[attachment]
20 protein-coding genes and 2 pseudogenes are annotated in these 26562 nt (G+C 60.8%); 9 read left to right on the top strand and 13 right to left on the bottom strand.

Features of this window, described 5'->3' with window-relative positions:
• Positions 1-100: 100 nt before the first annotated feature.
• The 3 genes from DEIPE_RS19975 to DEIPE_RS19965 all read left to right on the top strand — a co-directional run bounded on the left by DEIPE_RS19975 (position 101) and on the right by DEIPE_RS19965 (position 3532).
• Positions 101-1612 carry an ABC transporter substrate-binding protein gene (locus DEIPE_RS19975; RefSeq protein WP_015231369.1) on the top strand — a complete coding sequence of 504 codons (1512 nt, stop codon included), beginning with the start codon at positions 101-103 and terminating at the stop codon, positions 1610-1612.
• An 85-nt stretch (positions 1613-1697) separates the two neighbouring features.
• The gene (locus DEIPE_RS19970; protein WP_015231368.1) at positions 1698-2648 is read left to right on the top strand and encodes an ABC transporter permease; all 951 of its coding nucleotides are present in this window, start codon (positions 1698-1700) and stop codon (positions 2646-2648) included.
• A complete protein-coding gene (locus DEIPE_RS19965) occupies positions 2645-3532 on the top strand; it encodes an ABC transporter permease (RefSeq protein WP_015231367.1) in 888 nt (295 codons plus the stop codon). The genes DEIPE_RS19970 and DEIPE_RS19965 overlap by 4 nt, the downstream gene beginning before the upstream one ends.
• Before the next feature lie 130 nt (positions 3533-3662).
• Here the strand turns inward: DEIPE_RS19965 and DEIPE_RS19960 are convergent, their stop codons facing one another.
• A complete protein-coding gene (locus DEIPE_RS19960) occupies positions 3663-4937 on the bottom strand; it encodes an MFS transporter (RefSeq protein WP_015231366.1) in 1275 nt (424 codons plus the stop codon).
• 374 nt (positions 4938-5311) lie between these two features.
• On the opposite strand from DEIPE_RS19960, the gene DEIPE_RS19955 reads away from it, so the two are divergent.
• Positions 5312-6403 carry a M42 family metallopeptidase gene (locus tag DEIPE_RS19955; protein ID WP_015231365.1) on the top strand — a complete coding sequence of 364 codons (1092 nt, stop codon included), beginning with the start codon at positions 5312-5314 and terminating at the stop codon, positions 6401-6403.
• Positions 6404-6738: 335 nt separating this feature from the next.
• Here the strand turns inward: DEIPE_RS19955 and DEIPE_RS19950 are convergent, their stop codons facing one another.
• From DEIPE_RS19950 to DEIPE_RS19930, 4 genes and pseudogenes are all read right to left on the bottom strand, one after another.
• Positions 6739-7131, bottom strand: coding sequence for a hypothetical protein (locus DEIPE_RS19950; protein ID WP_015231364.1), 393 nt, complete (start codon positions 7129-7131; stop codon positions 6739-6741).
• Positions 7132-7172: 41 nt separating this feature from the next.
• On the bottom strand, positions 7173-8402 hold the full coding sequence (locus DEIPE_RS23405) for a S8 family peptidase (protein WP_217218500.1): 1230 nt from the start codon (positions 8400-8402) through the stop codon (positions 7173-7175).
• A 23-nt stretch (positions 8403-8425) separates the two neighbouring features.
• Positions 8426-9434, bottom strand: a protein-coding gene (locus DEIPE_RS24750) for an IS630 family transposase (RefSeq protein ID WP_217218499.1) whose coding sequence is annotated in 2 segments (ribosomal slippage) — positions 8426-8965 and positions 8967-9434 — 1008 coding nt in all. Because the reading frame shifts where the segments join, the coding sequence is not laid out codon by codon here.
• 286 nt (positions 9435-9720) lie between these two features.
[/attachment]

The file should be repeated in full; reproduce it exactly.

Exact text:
20 protein-coding genes and 2 pseudogenes are annotated in these 26562 nt (G+C 60.8%); 9 read left to right on the top strand and 13 right to left on the bottom strand.

Features of this window, described 5'->3' with window-relative positions:
• Positions 1-100: 100 nt before the first annotated feature.
• The 3 genes from DEIPE_RS19975 to DEIPE_RS19965 all read left to right on the top strand — a co-directional run bounded on the left by DEIPE_RS19975 (position 101) and on the right by DEIPE_RS19965 (position 3532).
• Positions 101-1612 carry an ABC transporter substrate-binding protein gene (locus DEIPE_RS19975; RefSeq protein WP_015231369.1) on the top strand — a complete coding sequence of 504 codons (1512 nt, stop codon included), beginning with the start codon at positions 101-103 and terminating at the stop codon, positions 1610-1612.
• An 85-nt stretch (positions 1613-1697) separates the two neighbouring features.
• The gene (locus DEIPE_RS19970; protein WP_015231368.1) at positions 1698-2648 is read left to right on the top strand and encodes an ABC transporter permease; all 951 of its coding nucleotides are present in this window, start codon (positions 1698-1700) and stop codon (positions 2646-2648) included.
• A complete protein-coding gene (locus DEIPE_RS19965) occupies positions 2645-3532 on the top strand; it encodes an ABC transporter permease (RefSeq protein WP_015231367.1) in 888 nt (295 codons plus the stop codon). The genes DEIPE_RS19970 and DEIPE_RS19965 overlap by 4 nt, the downstream gene beginning before the upstream one ends.
• Before the next feature lie 130 nt (positions 3533-3662).
• Here the strand turns inward: DEIPE_RS19965 and DEIPE_RS19960 are convergent, their stop codons facing one another.
• A complete protein-coding gene (locus DEIPE_RS19960) occupies positions 3663-4937 on the bottom strand; it encodes an MFS transporter (RefSeq protein WP_015231366.1) in 1275 nt (424 codons plus the stop codon).
• 374 nt (positions 4938-5311) lie between these two features.
• On the opposite strand from DEIPE_RS19960, the gene DEIPE_RS19955 reads away from it, so the two are divergent.
• Positions 5312-6403 carry a M42 family metallopeptidase gene (locus tag DEIPE_RS19955; protein ID WP_015231365.1) on the top strand — a complete coding sequence of 364 codons (1092 nt, stop codon included), beginning with the start codon at positions 5312-5314 and terminating at the stop codon, positions 6401-6403.
• Positions 6404-6738: 335 nt separating this feature from the next.
• Here the strand turns inward: DEIPE_RS19955 and DEIPE_RS19950 are convergent, their stop codons facing one another.
• From DEIPE_RS19950 to DEIPE_RS19930, 4 genes and pseudogenes are all read right to left on the bottom strand, one after another.
• Positions 6739-7131, bottom strand: coding sequence for a hypothetical protein (locus DEIPE_RS19950; protein ID WP_015231364.1), 393 nt, complete (start codon positions 7129-7131; stop codon positions 6739-6741).
• Positions 7132-7172: 41 nt separating this feature from the next.
• On the bottom strand, positions 7173-8402 hold the full coding sequence (locus DEIPE_RS23405) for a S8 family peptidase (protein WP_217218500.1): 1230 nt from the start codon (positions 8400-8402) through the stop codon (positions 7173-7175).
• A 23-nt stretch (positions 8403-8425) separates the two neighbouring features.
• Positions 8426-9434, bottom strand: a protein-coding gene (locus DEIPE_RS24750) for an IS630 family transposase (RefSeq protein ID WP_217218499.1) whose coding sequence is annotated in 2 segments (ribosomal slippage) — positions 8426-8965 and positions 8967-9434 — 1008 coding nt in all. Because the reading frame shifts where the segments join, the coding sequence is not laid out codon by codon here.
• 286 nt (positions 9435-9720) lie between these two features.